AFTER months of anticipation and worry, Keo Sovannavuth finally won a victory
last week at the Court of Appeal.
The 40-year-old widow was returned to
her home of 19 years after the court ruled she was the rightful occupant and
owner of the ground floor of a property on Street 63 in Phnom Penh.
upstairs neighbors, the Uch Yan family, had claimed that they owned the whole
building and embarked on a campaign of verbal abuse, intimidation and physical
assaults to drive Sovannavuth from the house. Sovannavuth said the Uch Yan
family threw household refuse into her yard and at one stage she was beaten by
one of the sons.
Sovannavuth had been originally given the house by the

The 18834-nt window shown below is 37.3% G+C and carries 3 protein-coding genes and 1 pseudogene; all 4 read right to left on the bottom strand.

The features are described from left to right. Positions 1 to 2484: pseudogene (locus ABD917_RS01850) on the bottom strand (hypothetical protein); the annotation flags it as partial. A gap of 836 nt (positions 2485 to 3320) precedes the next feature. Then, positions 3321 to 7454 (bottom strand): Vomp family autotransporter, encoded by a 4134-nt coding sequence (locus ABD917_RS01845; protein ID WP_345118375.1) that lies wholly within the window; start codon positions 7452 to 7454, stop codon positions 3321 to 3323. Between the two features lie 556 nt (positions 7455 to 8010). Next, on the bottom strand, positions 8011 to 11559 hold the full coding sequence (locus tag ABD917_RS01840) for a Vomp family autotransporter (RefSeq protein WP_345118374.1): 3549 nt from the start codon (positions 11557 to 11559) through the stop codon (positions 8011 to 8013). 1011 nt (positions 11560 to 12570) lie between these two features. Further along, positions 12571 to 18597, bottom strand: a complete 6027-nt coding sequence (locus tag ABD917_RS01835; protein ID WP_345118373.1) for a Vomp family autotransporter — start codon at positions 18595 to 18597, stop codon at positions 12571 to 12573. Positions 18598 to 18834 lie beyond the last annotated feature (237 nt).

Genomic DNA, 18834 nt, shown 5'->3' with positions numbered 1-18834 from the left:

police in exchange for the villa she was living at in 1980.
When the case
was heard in August last year at the Phnom Penh Municpal Court she produced in
evidence all the paper work from 1980 and among her witnesses was the Sangkum
chief who had witnessed the original transaction 19 years ago.
the hearing Sovannavuth said she was told that the judge wanted a bribe of
$8,000 for ruling in her favor - money that she just didn't have. So she lost
the case and her home.
Although she says she is pleased with the appeal
court result, Sovannavuth is still concerned the matter might drag
The judge gave the Uch Yan family two months to appeal the case to
the Supreme Court, so now she fears that the new appeals judge will be receptive
"I am still worried that the judge will want money to make a
judgment in my favor. But I pray that he will be as fair as the judge in the
first appeal court," Sovannavuth says.
So far, the Uch Yan family has not
filed an appeal, but Sovannavuth has no hope that her upstairs neighbors will
let the case rest.
"They were very angry when I won the case, so I'm sure
they will file a complaint," she predicts.